Not sure if it’s the “monetarily” feasible option, either.

    Think about it: from the WL side, cyclists would follow the on-ramp up onto the shoulder of the exit-only lane, and follow it down to the stop light. Reverse course, same deal: going up the on-ramp to the shoulder of an exit-only lane back to West Linn. Seriously. That’s all it is. I’m not sure why it’s such a problem to barrier-off the shoulder on the exit-only lane for bike access; it would even be one-way access in theory, just like the rest of the freeway.

    Of course, there’s that whole thing about the law, but we’ve seen ODOT and their construction crews making it interesting for us road users of any stripe regardless of what the laws say… :)

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  • Beaver November 3, 2009 at 5:40 pm

    Coming from the city with such varied transportation options as streetcar, light rail, bus, and tram, I was confused by the bland solution of a bus shuttle.

    No catapult, nay trebuchet?

    What about a zipline or slingshot?

    An underwater tunnel?

    Avast, the sustainable green solution: a water slide!

    I’m sure our friends at http://www.logrolling.org could come up with something good.

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  • Refunk November 3, 2009 at 9:40 pm

    Thanks Aaron & Kt.

    Yeah, Kt, ODOT and WSDOT definitely do some creative construction stuff already. Gotta wonder whether they always go through due process for approval of that.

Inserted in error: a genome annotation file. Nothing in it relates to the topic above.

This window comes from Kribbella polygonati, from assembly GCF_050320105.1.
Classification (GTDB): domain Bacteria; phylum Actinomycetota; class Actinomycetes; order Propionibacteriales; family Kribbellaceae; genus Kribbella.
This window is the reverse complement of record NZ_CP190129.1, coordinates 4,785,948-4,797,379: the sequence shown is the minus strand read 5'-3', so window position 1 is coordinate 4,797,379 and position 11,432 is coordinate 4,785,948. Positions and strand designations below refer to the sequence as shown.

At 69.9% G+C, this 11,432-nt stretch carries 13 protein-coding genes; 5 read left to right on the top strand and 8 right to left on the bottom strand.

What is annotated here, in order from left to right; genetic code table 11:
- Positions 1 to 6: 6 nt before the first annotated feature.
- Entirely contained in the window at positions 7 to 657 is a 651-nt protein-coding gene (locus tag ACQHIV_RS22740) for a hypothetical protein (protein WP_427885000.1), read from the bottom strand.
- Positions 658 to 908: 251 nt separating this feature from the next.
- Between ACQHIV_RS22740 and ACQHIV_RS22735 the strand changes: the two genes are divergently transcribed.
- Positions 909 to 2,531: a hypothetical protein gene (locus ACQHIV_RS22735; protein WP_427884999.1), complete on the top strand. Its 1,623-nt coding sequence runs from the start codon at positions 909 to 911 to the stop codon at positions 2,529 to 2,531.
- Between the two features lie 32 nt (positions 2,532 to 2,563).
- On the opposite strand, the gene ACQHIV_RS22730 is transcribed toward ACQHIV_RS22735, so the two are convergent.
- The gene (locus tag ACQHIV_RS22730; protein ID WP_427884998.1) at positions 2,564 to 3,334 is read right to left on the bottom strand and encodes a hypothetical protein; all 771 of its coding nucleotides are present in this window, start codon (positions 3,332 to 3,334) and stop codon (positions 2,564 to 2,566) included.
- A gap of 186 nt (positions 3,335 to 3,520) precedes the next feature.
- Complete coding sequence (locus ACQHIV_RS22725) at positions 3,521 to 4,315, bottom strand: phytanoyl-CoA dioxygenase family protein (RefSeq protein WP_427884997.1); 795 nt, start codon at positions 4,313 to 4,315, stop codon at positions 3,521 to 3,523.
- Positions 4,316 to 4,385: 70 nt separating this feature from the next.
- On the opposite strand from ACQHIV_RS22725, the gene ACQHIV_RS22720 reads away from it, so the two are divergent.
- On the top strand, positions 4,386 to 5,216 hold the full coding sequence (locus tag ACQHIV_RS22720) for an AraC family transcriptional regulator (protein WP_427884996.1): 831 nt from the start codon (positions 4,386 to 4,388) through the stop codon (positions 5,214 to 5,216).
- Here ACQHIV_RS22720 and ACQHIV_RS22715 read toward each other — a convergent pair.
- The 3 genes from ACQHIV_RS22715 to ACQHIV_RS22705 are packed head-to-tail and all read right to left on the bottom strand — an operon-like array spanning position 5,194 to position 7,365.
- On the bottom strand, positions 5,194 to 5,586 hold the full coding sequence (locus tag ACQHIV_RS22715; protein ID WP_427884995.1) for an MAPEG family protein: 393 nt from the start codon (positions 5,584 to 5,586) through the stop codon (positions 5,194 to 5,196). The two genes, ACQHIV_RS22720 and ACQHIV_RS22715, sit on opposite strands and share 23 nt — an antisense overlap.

For simplicity, I vote for the ziplines, if anyone can explain how the bike wouldn’t be whacked or eject panniers, etc., at the arrival end…

    How to outdo the Zoobomb – anyone for a guerilla zipline installation?

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  • John Russell November 4, 2009 at 8:19 am

    I’m sorry, but the Abernethy (I-205) bridge is perfectly rideable. I’ve done it before without any issue whatsoever. If you have an aversion to crossing on- and off-ramps, then you can just stop and wait for a gap, like any reasonable freeway cyclist, or you could just go directly from OR 43 to OR 99E, or vice versa, avoiding any ramps all together.

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  • kitty November 4, 2009 at 8:47 am

    very sustainable. i assume they will be fuel cell vans…

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  • Raleigh November 4, 2009 at 9:13 am

    They budgeted over half a million dollars for this? Someone to drive back and forth for two years? ODOT- consider this my bid for the project, I’ll save you 400,000 dollars!